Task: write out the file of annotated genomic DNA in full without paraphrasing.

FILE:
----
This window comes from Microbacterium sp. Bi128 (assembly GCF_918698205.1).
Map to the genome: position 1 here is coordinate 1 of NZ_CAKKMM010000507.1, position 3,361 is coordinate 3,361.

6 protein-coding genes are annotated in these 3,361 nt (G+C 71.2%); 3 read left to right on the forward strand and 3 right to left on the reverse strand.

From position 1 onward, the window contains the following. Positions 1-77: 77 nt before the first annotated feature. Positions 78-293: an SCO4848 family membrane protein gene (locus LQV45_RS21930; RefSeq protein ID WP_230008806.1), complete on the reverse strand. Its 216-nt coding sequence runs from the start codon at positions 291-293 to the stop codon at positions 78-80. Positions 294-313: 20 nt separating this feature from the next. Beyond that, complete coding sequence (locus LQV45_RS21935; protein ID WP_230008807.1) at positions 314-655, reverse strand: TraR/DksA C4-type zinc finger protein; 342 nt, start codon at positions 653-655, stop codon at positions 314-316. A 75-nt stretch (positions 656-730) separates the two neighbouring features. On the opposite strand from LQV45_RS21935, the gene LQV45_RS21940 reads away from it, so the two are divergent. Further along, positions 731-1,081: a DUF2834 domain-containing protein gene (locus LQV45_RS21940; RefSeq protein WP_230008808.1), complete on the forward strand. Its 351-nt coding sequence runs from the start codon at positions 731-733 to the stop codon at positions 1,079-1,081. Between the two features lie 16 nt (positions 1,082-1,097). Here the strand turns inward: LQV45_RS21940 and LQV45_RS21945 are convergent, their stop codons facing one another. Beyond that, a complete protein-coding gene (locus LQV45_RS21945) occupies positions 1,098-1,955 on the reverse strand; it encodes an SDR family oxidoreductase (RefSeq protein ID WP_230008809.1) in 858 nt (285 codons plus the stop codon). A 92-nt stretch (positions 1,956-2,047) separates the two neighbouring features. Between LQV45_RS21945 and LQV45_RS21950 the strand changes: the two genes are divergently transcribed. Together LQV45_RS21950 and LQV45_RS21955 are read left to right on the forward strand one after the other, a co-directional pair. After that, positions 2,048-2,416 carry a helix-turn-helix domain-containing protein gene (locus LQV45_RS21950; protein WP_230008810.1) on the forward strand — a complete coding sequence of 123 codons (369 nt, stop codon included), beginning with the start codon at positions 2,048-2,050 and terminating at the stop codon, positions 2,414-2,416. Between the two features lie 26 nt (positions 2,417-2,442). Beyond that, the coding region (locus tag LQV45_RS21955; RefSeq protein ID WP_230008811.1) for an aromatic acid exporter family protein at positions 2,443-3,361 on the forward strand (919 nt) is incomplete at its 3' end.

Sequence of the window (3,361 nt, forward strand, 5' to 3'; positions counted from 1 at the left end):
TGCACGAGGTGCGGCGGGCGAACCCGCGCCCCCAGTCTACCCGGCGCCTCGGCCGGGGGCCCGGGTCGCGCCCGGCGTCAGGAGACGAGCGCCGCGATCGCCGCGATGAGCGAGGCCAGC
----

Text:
This window comes from Microbacterium sp. Bi128 (assembly GCF_918698205.1).
Map to the genome: position 1 here is coordinate 1 of NZ_CAKKMM010000507.1, position 3,361 is coordinate 3,361.

6 protein-coding genes are annotated in these 3,361 nt (G+C 71.2%); 3 read left to right on the forward strand and 3 right to left on the reverse strand.

From position 1 onward, the window contains the following. Positions 1-77: 77 nt before the first annotated feature. Positions 78-293: an SCO4848 family membrane protein gene (locus LQV45_RS21930; RefSeq protein ID WP_230008806.1), complete on the reverse strand. Its 216-nt coding sequence runs from the start codon at positions 291-293 to the stop codon at positions 78-80. Positions 294-313: 20 nt separating this feature from the next. Beyond that, complete coding sequence (locus LQV45_RS21935; protein ID WP_230008807.1) at positions 314-655, reverse strand: TraR/DksA C4-type zinc finger protein; 342 nt, start codon at positions 653-655, stop codon at positions 314-316. A 75-nt stretch (positions 656-730) separates the two neighbouring features. On the opposite strand from LQV45_RS21935, the gene LQV45_RS21940 reads away from it, so the two are divergent. Further along, positions 731-1,081: a DUF2834 domain-containing protein gene (locus LQV45_RS21940; RefSeq protein WP_230008808.1), complete on the forward strand. Its 351-nt coding sequence runs from the start codon at positions 731-733 to the stop codon at positions 1,079-1,081. Between the two features lie 16 nt (positions 1,082-1,097). Here the strand turns inward: LQV45_RS21940 and LQV45_RS21945 are convergent, their stop codons facing one another. Beyond that, a complete protein-coding gene (locus LQV45_RS21945) occupies positions 1,098-1,955 on the reverse strand; it encodes an SDR family oxidoreductase (RefSeq protein ID WP_230008809.1) in 858 nt (285 codons plus the stop codon). A 92-nt stretch (positions 1,956-2,047) separates the two neighbouring features. Between LQV45_RS21945 and LQV45_RS21950 the strand changes: the two genes are divergently transcribed. Together LQV45_RS21950 and LQV45_RS21955 are read left to right on the forward strand one after the other, a co-directional pair. After that, positions 2,048-2,416 carry a helix-turn-helix domain-containing protein gene (locus LQV45_RS21950; protein WP_230008810.1) on the forward strand — a complete coding sequence of 123 codons (369 nt, stop codon included), beginning with the start codon at positions 2,048-2,050 and terminating at the stop codon, positions 2,414-2,416. Between the two features lie 26 nt (positions 2,417-2,442). Beyond that, the coding region (locus tag LQV45_RS21955; RefSeq protein ID WP_230008811.1) for an aromatic acid exporter family protein at positions 2,443-3,361 on the forward strand (919 nt) is incomplete at its 3' end.

Sequence of the window (3,361 nt, forward strand, 5' to 3'; positions counted from 1 at the left end):
TGCACGAGGTGCGGCGGGCGAACCCGCGCCCCCAGTCTACCCGGCGCCTCGGCCGGGGGCCCGGGTCGCGCCCGGCGTCAGGAGACGAGCGCCGCGATCGCCGCGATGAGCGAGGCCAGC